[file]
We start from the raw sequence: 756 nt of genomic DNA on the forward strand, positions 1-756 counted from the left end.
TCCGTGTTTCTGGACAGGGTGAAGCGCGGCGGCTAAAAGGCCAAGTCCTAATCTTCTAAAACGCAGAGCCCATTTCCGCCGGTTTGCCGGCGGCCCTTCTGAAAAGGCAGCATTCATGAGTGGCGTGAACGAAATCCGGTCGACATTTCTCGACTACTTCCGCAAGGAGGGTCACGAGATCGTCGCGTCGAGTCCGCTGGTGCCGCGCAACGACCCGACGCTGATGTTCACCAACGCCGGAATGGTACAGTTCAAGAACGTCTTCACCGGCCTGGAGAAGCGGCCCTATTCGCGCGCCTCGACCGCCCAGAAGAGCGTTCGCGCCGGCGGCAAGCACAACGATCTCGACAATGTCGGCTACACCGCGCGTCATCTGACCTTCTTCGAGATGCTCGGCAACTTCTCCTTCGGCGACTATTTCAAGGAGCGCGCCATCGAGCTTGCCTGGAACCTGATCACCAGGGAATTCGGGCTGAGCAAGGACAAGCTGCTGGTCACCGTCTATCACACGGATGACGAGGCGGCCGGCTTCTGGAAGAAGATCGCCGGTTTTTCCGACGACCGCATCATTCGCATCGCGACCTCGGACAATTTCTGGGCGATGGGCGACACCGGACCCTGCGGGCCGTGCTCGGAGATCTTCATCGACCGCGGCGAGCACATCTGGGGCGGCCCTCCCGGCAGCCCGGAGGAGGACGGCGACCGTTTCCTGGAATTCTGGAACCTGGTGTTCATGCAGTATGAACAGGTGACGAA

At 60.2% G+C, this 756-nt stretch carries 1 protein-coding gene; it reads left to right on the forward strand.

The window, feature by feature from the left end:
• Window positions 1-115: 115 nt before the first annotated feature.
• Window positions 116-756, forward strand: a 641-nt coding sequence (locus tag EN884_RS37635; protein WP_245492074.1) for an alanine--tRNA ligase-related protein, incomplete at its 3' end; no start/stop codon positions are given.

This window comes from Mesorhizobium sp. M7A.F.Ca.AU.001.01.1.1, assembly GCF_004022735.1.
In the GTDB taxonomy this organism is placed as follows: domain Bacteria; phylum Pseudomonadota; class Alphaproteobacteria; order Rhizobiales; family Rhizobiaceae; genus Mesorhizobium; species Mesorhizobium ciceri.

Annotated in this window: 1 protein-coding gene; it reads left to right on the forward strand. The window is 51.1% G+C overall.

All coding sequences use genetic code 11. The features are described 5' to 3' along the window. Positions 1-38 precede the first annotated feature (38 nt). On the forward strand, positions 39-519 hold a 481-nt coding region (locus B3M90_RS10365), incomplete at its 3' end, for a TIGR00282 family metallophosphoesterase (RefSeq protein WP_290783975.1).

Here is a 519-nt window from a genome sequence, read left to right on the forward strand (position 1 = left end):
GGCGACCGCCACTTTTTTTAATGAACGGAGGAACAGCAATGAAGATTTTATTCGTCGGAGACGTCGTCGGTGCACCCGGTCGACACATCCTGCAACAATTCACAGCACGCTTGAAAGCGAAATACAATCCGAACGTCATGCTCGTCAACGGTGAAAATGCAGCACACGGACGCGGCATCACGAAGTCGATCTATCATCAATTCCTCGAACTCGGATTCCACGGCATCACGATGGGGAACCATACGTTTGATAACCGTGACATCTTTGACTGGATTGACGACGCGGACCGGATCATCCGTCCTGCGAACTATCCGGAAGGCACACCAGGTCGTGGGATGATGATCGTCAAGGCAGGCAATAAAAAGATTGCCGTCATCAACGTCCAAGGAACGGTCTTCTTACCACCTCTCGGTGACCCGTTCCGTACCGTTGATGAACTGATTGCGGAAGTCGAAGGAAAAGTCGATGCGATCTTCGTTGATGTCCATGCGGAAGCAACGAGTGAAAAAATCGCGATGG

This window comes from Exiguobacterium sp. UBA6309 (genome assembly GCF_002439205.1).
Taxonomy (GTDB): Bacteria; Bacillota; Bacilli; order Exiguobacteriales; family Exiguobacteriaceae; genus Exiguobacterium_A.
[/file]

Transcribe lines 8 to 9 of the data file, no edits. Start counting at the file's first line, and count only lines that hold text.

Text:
In the GTDB taxonomy this organism is placed as follows: domain Bacteria; phylum Pseudomonadota; class Alphaproteobacteria; order Rhizobiales; family Rhizobiaceae; genus Mesorhizobium; species Mesorhizobium ciceri.

Annotated in this window: 1 protein-coding gene; it reads left to right on the forward strand. The window is 51.1% G+C overall.